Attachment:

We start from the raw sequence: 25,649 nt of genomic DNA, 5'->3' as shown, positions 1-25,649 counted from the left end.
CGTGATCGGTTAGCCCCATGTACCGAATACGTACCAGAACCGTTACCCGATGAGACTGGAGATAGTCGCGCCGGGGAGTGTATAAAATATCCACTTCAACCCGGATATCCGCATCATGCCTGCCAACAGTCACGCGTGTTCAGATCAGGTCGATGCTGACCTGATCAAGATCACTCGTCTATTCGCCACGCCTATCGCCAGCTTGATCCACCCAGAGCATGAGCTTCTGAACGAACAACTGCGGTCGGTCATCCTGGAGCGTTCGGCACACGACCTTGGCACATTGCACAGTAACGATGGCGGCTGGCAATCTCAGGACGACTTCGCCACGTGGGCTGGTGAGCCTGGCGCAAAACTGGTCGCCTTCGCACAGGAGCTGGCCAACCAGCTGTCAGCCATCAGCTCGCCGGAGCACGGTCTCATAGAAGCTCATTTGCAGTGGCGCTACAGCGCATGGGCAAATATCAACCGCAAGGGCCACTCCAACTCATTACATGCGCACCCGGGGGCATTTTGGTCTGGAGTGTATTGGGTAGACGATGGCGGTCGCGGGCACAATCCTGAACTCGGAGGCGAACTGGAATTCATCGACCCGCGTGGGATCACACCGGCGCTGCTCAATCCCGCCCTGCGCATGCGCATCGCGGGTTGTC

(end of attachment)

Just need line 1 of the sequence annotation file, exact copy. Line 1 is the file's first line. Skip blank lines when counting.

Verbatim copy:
We start from the raw sequence: 25,649 nt of genomic DNA, 5'->3' as shown, positions 1-25,649 counted from the left end.